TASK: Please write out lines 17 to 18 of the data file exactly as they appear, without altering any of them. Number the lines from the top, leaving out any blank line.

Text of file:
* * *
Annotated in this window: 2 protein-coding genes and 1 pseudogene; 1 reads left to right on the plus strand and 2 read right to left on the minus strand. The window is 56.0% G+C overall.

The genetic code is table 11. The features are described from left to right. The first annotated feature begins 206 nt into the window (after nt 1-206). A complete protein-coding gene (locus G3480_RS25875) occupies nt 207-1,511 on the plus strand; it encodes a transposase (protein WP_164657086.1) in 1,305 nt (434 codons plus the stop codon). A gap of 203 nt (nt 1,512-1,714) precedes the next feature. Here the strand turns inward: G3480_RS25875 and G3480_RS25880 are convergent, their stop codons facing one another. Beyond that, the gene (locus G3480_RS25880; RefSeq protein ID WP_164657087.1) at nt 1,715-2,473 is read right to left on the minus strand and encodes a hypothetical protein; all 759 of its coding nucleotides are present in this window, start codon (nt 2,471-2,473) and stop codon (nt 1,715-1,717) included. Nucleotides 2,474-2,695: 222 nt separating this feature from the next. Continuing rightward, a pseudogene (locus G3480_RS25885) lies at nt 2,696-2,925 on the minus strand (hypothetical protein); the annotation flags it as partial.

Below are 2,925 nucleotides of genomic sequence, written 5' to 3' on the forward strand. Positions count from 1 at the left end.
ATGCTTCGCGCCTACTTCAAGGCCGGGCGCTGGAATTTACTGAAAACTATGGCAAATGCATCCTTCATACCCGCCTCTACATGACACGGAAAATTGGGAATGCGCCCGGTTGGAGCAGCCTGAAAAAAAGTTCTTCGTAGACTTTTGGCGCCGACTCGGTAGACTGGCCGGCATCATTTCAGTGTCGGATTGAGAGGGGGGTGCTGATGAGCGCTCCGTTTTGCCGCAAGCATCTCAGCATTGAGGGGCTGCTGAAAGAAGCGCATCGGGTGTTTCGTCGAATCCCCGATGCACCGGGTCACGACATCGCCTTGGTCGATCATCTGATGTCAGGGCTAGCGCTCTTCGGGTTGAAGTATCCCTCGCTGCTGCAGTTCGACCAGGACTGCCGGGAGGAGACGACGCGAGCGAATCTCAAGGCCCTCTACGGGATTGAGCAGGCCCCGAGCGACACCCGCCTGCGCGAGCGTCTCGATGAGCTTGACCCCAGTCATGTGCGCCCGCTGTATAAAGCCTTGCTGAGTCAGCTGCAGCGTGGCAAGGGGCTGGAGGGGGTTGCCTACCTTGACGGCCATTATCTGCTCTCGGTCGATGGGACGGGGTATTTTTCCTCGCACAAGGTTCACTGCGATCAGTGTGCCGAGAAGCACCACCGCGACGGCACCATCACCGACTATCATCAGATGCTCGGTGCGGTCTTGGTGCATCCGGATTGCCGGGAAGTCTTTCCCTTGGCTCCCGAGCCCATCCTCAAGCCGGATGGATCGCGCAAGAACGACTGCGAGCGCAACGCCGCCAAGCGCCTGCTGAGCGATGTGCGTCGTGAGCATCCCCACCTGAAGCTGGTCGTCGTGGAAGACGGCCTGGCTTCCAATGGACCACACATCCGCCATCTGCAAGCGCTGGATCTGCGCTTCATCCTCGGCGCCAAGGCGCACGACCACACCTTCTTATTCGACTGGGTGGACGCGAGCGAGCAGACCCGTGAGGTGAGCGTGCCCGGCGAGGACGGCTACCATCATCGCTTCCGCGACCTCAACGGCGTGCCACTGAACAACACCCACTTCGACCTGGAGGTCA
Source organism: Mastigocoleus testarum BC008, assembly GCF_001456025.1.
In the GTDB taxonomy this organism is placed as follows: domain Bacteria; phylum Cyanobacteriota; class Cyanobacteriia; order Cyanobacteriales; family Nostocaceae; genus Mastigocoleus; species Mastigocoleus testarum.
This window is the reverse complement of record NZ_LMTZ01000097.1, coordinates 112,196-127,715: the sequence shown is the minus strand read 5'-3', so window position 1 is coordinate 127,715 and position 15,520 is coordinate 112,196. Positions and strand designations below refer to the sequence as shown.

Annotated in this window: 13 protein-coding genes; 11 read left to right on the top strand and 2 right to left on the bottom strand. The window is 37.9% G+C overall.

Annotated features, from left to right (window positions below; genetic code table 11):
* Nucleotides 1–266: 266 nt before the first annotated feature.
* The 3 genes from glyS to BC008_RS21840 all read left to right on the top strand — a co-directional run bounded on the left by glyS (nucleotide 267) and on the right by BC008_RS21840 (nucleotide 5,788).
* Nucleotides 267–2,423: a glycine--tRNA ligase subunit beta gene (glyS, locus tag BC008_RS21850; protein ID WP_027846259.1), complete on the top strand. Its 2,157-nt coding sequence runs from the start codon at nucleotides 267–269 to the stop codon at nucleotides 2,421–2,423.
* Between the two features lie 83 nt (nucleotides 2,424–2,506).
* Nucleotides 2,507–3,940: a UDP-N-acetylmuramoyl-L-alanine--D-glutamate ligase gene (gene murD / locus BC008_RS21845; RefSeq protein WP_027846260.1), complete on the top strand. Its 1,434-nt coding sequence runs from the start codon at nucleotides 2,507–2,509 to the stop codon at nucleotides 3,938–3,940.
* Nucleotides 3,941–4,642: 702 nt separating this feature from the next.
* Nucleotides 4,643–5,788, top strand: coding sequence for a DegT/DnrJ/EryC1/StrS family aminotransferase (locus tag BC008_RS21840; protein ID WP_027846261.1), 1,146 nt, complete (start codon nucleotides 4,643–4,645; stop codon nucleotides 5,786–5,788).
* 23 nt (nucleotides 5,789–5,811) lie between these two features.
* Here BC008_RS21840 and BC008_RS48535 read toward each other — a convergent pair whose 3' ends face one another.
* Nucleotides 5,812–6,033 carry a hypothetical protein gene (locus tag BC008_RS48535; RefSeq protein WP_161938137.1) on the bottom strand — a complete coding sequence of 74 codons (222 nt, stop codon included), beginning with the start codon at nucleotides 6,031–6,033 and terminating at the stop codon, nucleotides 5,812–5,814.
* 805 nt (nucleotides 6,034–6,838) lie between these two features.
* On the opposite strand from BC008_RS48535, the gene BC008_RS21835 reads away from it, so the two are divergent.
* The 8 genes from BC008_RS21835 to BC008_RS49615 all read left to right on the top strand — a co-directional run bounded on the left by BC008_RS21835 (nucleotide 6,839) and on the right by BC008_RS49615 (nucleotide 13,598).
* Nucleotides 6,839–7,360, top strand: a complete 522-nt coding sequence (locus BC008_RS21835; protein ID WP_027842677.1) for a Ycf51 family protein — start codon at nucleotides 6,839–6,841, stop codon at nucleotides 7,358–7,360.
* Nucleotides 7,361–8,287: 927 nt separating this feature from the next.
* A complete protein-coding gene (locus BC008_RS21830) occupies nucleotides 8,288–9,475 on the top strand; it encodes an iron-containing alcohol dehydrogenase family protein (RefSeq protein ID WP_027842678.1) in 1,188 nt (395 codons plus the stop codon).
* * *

* 23 nt (nucleotides 5,789–5,811) lie between these two features.
* Here BC008_RS21840 and BC008_RS48535 read toward each other — a convergent pair whose 3' ends face one another.